[1] COVID-19 Treatment Guidelines Panel. Coronavirus Disease 2019 (COVID-19) Treatment Guidelines. National Institutes of Health. Available at https://www.covid19treatmentguidelines.nih.gov/. Accessed [08/31/20].

[2] Adarsh Bhimraj* RLM. COVID-19 Guideline, Part 1: Treatment and Management. IDSA Home. https://www.idsociety.org/practice-guideline/covid-19-guideline-treatment-and-management/. Accessed August 31, 2020.

[3] Coronavirus Disease 2019 (COVID-19). Centers for Disease Control and Prevention. https://www.cdc.gov/coronavirus/2019-ncov/index.html. Accessed August 31, 2020.

[4] Yeleswaram S, Smith P, Burn T, et al. Inhibition of cytokine signaling by ruxolitinib and implications for COVID-19 treatment. Clin Immunol. 2020;218:108517. doi:10.1016/j.clim.2020.108517

[5] Rizk JG, Kalantar-Zadeh K, Mehra MR, Lavie CJ, Rizk Y, Forthal DN. Pharmaco-Immunomodulatory Therapy in COVID-19 [published online ahead of print, 2020 Jul 21]. Drugs. 2020;1-26. doi:10.1007/s40265-020-01367-z

[6] Goker Bagca B, Biray Avci C. The potential of JAK/STAT pathway inhibition by ruxolitinib in the treatment of COVID-19 [published online ahead of print, 2020 Jun 20]. Cytokine Growth Factor Rev. 2020;S1359-6101(20)30158-1. doi:10.1016/j.cytogfr.2020.06.013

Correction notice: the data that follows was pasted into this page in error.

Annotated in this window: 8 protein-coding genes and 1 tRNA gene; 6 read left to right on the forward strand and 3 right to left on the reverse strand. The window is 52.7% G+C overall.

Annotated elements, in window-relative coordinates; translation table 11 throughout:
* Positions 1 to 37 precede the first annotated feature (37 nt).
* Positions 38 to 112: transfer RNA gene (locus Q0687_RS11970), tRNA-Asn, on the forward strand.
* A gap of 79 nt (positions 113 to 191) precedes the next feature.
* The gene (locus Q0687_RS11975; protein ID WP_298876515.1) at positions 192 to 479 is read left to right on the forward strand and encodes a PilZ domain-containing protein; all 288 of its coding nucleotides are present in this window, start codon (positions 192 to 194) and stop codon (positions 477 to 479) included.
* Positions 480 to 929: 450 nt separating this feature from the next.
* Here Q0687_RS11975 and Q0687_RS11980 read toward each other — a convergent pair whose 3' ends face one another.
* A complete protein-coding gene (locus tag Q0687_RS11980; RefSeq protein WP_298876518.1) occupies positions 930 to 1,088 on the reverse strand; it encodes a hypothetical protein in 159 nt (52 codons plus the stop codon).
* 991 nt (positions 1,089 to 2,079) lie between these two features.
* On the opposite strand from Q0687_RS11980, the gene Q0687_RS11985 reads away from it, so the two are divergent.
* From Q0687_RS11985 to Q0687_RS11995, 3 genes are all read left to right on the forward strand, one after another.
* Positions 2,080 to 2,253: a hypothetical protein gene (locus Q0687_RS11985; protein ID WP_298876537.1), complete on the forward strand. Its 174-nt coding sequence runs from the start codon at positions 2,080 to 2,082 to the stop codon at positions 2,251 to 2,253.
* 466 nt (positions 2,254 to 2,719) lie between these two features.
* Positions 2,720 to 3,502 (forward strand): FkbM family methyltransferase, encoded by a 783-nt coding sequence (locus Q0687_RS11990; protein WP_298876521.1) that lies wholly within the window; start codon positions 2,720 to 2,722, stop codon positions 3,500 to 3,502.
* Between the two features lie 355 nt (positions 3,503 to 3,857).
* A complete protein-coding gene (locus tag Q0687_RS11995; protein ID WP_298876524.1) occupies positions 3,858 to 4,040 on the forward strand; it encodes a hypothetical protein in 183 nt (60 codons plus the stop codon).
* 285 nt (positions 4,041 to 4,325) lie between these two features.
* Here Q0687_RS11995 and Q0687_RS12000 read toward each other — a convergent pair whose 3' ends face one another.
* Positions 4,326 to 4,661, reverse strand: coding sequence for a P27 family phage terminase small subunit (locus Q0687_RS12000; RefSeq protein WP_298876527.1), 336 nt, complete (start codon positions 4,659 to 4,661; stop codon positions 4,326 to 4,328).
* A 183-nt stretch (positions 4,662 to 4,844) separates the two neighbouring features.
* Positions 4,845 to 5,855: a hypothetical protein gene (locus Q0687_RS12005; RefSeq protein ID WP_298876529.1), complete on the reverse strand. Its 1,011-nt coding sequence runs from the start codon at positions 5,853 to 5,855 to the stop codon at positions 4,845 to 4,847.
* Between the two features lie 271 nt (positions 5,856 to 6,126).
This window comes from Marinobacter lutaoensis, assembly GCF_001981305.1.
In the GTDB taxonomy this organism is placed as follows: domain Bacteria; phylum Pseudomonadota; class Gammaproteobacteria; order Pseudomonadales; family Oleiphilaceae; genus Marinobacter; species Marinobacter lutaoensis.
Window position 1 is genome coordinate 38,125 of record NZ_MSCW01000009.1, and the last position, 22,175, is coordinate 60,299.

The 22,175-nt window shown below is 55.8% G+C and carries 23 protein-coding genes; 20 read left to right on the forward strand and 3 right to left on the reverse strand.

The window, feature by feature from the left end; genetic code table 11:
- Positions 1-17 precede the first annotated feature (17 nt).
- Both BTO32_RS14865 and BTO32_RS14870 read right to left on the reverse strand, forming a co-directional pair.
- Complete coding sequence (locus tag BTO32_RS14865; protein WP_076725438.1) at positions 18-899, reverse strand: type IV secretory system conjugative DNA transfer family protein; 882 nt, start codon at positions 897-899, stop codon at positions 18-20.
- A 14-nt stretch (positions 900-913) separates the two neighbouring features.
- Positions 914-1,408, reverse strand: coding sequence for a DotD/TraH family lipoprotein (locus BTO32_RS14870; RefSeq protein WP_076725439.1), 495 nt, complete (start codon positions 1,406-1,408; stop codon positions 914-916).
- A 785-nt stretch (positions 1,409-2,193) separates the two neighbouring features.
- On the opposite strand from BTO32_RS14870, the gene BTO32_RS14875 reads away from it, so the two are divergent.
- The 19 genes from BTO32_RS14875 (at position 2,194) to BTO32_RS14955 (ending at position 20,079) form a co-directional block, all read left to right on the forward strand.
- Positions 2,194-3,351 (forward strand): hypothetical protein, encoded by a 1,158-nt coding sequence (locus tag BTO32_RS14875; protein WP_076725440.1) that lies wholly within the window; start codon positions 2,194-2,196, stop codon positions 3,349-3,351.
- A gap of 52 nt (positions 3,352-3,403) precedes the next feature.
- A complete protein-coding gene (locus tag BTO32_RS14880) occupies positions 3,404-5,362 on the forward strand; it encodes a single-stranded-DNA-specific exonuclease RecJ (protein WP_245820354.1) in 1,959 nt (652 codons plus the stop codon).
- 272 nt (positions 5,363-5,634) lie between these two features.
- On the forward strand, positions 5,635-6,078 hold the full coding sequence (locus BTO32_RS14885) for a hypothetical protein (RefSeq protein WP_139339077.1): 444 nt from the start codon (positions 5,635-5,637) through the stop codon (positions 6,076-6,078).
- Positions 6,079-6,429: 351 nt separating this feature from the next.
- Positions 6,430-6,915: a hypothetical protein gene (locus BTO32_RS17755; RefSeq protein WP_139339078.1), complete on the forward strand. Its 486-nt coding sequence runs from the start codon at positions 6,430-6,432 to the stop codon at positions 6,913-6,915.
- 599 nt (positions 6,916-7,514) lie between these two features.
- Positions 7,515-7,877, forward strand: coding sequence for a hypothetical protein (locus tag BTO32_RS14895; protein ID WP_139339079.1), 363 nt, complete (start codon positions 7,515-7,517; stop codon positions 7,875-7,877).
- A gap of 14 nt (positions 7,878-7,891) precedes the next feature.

[7] Magro G. COVID-19: Review on latest available drugs and therapies against SARS-CoV-2. Coagulation and inflammation cross-talking. Virus Res. 2020;286:198070. doi:10.1016/j.virusres.2020.198070

Relevant Prescribing Information

Ruxolitinib (brand name, Jakafi®) is a kinase inhibitor indicated for the treatment of intermediate or high-risk myelofibrosis, polycythemia vera in adults who have had an inadequate response to or
are intolerant of hydroxyurea, and steroid-refractory acute graft-versus-host disease in adult and pediatric patients 12 years and older. Ruxolitinib tablets come in the following dosage forms: 5 mg, 10 mg, 15 mg, 20 mg and 25 mg. Doses should be individualized based on safety and efficacy, and vary dependent on indication.

Warnings and precautions for ruxolitinib include thrombocytopenia, anemia, and neutropenia, risk of infection, symptom exacerbation following interruption or discontinuation, risk of non-melanoma skin cancer, and lipid elevations.

In myelofibrosis and polycythemia vera, common adverse events include hematologic reactions (>20%) and bruising, dizziness, and headache (>10%). In acute graft versus host disease, the most common hematologic adverse reactions are anemia, thrombocytopenia, and neutropenia (>50%). The most common nonhematologic adverse reactions are infections and edema (> 50%) .

The dose for ruxolitinib should be reduced or treatment should be avoided for patients with hepatic or renal impairment. [1]